The family persona and shadow play against each other and keep the members concerned with the outer props of life… the appearance of decency, financial security, the children’s education caring for the next generation. But privately, deep in their souls, many feel as if they missed the boat; they suffer from the idea that they have failed as partners and as parents. They surmise that there MUST be more to family life than this façade!

The Missing Ingredient: The Family Soul

The family soul is defined as a natural environment or a psychic space that ALLOWS for the authentic unfolding of family members’ individual souls. 

For example; when adults try and understand and honor the child’s feelings, teaching them to talk things out and offer a constructive outlet, such as maybe a physical activity which helps the feelings to move through them hopefully create a better understanding about themselves.

  1. When the family soul is present, the members feel contained; they carry an internal connection with the other, rather than an imposed or obligatory relationship.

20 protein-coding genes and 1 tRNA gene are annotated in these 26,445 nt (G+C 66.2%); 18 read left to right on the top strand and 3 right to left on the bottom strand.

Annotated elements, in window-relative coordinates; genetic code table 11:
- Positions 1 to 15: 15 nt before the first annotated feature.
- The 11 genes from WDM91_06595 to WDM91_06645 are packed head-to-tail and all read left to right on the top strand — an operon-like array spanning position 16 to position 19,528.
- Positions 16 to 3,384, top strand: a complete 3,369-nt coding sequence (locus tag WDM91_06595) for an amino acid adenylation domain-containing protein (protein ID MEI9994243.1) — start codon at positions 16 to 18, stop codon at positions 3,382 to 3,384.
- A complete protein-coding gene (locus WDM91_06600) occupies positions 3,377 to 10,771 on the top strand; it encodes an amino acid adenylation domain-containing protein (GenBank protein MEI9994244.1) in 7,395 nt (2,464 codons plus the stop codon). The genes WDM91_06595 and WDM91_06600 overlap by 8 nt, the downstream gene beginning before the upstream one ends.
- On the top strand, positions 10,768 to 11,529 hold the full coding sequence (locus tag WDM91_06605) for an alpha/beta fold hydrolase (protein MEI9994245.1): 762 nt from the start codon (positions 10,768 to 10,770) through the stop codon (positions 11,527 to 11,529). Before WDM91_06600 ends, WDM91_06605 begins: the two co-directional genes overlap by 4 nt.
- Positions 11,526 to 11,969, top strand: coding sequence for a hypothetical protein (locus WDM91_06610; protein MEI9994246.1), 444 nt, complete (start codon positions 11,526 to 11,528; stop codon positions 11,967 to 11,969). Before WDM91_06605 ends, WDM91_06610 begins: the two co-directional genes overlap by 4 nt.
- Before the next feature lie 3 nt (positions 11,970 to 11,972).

2. When the family soul is palpable, the members feel deeply at home, seen and accepted for who they are.
  3. When a family soul can be felt, its members do not have to hide.
  4. When the family soul is present, the members feel genuinely loving toward one another and loved by one another.
  5. When soul-centered family honors individual differences and may even welcome, rather than repress conflict. It encourages learning and exploring new attitudes, feelings of competencies rather than limitations and conformity.
  6. The family soul works together to meet challenges and plays together to share the joys of life. It is a safe place to recharge the human soul.

When the façade or family image is strong… the space for the soul shrinks.

Family members’ capacity to be present with each other in an authentic and vulnerable way is limited. Unconsciously, they fear risking disclosure because their feelings will be seen as unacceptable to those whose acceptance they depend upon, they fear they will be shamed and punished. 


The good news? 

All of us have the ability to make the unconscious conscious by opening our awareness to a higher order.